In recent years, the Chinese authorities have been working on amendments to the 2005 “Regulation on Religious Affairs,” trying to take recent experiences into account. However, religious figures and researchers have been more active on this front, speaking of the need to adopt a single law on religion that would be universal for the entire country.

A completed bill was presented in June 2013 by Professor Liu Peng, a researcher at the Institute of American Studies under the Chinese Academy of Social Sciences, at a conference organized by the noncommercial, nongovernmental Research Center at the Pushi Institute. The professor defends the position that the adoption of his drafted law on religion would allow for the resolution of most contradictions that exist in the religious sphere, including the problems of religious property.

Liu Peng’s bill proposes the free registration of religious organizations as “religious judicial entities.” This status would allow religious organizations, as subjects of civil legal relations, to independently interact with other public structures. At the same time, the bill proposes a whole series of privileges for registered religious organizations. One of the basic provisions is the abolition of taxes in relation to property, land, income from religious activity, and the sale of religious items.

The bill also resolves the pressing issue of religious objects that are cultural monuments. Liu Peng believes that religious objects that are part of the cultural heritage ought to belong to religious organizations. The bill proposes that religious objects in tourist zones should not be subject to an entrance fee. Religious organizations would decide how to make these objects accessible to citizens who are not believers.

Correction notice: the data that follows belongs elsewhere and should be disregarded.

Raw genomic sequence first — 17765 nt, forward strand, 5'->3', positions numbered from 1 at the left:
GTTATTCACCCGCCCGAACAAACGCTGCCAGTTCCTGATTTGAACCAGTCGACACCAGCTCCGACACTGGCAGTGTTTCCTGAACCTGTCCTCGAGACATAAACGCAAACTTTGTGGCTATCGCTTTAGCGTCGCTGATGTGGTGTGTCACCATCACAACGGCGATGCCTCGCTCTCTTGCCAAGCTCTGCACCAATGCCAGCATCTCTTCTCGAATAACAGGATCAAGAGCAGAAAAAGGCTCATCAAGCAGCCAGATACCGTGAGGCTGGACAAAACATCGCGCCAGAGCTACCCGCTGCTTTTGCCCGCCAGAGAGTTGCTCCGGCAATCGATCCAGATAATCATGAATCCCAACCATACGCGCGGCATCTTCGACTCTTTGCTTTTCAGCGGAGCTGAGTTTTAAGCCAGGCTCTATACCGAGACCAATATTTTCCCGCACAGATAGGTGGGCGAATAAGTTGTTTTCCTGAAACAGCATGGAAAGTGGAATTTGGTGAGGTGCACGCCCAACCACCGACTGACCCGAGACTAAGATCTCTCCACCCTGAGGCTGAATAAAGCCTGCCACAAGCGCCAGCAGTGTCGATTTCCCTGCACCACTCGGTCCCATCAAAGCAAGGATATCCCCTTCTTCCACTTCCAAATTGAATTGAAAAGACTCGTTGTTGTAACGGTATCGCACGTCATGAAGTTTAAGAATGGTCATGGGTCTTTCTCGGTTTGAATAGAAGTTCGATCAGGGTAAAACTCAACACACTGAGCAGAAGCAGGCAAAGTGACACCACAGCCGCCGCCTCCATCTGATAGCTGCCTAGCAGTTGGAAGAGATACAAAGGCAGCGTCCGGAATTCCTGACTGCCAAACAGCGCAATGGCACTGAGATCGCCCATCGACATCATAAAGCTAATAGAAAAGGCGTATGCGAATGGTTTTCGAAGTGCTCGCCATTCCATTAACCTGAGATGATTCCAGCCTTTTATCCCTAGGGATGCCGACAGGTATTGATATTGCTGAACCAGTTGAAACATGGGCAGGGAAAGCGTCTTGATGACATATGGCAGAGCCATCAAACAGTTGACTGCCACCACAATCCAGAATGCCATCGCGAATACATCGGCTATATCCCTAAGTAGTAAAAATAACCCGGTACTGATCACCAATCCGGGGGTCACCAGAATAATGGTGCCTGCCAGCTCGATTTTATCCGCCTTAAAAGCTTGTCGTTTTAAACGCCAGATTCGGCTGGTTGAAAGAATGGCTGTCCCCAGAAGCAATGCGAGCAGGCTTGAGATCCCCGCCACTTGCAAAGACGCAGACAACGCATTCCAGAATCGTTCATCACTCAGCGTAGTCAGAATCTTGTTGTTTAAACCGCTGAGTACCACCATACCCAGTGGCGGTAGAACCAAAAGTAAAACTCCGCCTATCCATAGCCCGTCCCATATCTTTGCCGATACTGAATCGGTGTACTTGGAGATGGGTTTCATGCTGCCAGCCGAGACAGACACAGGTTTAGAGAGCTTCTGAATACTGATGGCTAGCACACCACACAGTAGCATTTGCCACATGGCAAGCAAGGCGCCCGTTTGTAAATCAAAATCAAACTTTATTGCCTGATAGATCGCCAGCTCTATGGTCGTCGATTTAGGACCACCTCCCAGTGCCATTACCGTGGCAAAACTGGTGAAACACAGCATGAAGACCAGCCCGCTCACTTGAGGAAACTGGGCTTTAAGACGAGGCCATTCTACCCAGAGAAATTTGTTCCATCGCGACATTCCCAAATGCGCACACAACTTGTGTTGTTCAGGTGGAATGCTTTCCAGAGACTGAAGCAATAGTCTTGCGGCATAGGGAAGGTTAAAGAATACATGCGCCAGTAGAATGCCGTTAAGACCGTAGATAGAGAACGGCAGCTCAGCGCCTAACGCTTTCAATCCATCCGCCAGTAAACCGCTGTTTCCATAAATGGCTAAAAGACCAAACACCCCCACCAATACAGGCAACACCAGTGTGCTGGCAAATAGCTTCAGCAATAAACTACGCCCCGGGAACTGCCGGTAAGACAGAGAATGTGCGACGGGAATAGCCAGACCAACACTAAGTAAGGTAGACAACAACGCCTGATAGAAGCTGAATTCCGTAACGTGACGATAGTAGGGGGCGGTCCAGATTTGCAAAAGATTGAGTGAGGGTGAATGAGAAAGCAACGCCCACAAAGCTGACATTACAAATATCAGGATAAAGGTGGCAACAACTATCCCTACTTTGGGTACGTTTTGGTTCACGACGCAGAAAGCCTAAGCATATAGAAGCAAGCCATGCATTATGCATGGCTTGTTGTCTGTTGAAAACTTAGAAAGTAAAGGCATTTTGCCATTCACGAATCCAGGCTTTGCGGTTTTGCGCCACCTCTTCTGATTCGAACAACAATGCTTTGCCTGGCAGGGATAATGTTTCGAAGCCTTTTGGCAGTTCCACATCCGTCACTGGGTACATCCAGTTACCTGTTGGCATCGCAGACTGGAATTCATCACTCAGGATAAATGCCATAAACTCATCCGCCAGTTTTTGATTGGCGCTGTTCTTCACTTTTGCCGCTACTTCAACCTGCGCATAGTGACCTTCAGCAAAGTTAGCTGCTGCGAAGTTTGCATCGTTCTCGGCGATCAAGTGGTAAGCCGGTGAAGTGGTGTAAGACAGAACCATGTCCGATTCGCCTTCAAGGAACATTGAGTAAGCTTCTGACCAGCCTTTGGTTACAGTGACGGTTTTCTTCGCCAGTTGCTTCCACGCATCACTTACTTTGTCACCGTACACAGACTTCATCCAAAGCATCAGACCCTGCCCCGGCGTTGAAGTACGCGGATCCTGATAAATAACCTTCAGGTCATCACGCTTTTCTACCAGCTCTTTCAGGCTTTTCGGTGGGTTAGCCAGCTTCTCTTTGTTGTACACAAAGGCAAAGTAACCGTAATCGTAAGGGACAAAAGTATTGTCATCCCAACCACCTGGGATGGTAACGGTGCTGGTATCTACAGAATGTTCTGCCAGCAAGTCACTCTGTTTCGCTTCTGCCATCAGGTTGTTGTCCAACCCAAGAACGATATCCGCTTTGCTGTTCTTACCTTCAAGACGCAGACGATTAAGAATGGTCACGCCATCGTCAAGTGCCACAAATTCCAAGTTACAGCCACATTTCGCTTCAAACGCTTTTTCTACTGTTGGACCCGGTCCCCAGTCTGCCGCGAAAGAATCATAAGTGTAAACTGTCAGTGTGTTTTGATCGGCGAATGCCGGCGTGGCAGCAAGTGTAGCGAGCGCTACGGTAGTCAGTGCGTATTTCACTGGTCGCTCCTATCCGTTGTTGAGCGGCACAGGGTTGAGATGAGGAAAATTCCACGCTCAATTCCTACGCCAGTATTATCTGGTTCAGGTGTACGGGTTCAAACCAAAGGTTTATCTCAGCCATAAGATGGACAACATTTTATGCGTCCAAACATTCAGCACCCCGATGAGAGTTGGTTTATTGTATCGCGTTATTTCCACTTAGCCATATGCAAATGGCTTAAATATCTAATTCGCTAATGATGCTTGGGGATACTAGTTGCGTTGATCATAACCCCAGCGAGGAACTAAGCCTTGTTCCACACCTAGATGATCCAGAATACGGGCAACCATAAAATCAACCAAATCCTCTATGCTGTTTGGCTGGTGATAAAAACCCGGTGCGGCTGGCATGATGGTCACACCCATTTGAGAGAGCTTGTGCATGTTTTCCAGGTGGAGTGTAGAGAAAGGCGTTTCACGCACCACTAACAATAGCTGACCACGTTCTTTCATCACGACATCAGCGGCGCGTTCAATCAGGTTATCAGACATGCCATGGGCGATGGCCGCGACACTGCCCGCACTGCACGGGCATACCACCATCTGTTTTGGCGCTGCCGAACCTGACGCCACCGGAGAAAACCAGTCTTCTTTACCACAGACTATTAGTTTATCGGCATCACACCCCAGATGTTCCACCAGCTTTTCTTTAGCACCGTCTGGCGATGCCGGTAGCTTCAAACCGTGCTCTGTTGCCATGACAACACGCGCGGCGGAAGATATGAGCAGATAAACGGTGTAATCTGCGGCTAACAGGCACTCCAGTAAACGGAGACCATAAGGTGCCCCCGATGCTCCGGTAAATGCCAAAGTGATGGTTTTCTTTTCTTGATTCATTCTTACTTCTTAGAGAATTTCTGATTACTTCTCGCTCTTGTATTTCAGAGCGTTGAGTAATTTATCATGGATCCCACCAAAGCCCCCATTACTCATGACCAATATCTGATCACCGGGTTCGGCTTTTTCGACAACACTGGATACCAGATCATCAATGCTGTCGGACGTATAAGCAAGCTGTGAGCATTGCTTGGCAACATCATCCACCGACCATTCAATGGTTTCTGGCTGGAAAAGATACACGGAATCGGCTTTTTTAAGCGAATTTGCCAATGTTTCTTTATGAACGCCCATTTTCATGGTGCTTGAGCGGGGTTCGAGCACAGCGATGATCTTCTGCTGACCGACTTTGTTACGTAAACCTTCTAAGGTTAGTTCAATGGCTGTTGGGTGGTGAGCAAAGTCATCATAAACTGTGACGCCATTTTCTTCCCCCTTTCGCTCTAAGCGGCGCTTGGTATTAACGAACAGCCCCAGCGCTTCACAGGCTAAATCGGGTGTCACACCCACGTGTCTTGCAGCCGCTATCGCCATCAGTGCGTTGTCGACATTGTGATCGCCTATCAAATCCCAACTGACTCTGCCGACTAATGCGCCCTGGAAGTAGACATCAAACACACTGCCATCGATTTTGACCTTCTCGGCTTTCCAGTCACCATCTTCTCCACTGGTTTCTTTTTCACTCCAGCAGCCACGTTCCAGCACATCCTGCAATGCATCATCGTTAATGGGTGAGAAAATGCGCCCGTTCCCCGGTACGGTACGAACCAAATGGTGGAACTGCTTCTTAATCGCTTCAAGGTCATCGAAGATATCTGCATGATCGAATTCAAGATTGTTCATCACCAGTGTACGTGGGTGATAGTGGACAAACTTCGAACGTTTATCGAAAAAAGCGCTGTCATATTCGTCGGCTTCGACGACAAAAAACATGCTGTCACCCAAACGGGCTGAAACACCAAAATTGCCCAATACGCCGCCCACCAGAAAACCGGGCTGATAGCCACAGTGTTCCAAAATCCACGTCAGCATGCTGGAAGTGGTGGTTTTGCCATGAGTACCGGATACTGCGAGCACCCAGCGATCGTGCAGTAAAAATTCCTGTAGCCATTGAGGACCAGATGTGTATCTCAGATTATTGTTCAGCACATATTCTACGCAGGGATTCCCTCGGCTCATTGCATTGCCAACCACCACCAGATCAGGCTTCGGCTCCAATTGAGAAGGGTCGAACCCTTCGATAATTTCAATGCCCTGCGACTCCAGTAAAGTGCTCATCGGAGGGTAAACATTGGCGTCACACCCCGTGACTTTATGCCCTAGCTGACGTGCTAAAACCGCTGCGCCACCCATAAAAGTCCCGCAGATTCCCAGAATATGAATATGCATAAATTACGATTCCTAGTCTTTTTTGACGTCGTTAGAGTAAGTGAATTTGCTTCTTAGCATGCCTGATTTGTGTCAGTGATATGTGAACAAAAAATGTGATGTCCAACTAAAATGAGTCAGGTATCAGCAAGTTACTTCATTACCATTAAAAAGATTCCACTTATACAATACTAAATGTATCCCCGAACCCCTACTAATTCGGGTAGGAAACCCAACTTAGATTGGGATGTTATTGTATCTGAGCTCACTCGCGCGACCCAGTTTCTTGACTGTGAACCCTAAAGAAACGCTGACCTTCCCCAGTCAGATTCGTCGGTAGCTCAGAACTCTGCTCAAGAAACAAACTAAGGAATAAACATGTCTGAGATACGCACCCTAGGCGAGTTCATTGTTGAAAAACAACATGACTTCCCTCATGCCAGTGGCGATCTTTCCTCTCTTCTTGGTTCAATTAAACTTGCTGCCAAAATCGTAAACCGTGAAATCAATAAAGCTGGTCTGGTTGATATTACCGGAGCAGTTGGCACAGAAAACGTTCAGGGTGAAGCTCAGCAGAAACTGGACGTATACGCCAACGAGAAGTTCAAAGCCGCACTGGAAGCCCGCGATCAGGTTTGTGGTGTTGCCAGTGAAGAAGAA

The bill contains rational proposals that answer the basic challenges of the religious situation in modern-day China. It will not be possible in the near future to adopt all of the proposed provisions because they are radically different from the existing system. However, in the long term they may influence the development of legal regulation of the religious sphere.


The religious question in China is difficult due to historical and political conditions. The atheist Chinese government, which faces the necessity of regulating the religious sphere as an unavoidable social phenomenon, encounters certain complex problems. Chinese officials have to regulate religions while they lack practical experience of deep religious involvement and an understanding of religious sentiments and of the religious needs of believers. Because of this lack of practical understanding, authorities perceive religious feelings as something alien. Things that are not well understood often evoke fear and concern.

One may assert that the prc’s religious policy during the reform era was developed on a trial-and-error basis and involved searching for new regulatory methods when information was scarce and a profound understanding of religion could not be developed. Foreign and domestic policy factors played a greater role in political decisions than a consolidated, planned policy in the sphere of religion. The strengthening and loosening of control over religious groups at various historical stages relates to the perception of the religious problem among top government officials as socially and politically dangerous.

Throughout the history of the prc, the religious policy of the cpc has undergone powerful transformations that reflect changes in the regime’s attitude towards religion. The legal status of religious property at various stages in the development of religious policy vividly demonstrates these changes.



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[1] “Objects of religious activity” is a term in Chinese law for registered places for the conduct of religious activity, including temples, churches, monasteries, and prayer houses.